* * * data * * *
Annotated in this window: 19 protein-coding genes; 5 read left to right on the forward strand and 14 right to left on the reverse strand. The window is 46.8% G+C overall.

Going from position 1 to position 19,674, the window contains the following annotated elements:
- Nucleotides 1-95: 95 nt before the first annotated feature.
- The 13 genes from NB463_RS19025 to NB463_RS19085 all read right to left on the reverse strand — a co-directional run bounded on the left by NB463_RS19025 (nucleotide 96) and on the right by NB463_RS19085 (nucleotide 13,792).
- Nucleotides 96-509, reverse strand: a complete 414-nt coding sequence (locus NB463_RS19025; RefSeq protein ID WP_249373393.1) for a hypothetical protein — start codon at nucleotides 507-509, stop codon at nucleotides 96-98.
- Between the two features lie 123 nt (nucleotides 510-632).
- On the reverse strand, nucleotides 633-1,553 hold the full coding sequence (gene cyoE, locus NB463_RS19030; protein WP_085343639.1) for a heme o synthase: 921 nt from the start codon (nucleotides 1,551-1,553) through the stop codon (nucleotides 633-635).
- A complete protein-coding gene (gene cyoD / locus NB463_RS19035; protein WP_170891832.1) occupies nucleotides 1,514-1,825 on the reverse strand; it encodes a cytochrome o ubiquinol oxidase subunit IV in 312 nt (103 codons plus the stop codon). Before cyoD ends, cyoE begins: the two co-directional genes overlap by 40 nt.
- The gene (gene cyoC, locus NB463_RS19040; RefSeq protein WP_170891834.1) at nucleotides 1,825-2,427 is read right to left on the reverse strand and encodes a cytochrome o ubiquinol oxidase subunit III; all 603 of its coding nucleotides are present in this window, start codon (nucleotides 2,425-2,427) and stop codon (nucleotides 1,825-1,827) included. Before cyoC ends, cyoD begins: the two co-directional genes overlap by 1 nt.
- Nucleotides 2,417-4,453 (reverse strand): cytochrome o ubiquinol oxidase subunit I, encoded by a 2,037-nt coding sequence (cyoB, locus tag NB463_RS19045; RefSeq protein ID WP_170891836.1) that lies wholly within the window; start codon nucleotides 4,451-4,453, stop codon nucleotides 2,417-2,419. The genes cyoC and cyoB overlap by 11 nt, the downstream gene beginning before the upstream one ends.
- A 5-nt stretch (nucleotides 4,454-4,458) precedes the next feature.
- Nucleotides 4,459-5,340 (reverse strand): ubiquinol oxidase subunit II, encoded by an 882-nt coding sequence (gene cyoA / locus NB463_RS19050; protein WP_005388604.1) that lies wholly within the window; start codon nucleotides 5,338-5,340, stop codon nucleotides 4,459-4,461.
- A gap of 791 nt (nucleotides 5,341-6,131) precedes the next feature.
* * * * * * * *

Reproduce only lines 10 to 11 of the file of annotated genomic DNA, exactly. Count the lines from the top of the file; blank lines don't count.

- Nucleotides 2,417-4,453 (reverse strand): cytochrome o ubiquinol oxidase subunit I, encoded by a 2,037-nt coding sequence (cyoB, locus tag NB463_RS19045; RefSeq protein ID WP_170891836.1) that lies wholly within the window; start codon nucleotides 4,451-4,453, stop codon nucleotides 2,417-2,419. The genes cyoC and cyoB overlap by 11 nt, the downstream gene beginning before the upstream one ends.
- A 5-nt stretch (nucleotides 4,454-4,458) precedes the next feature.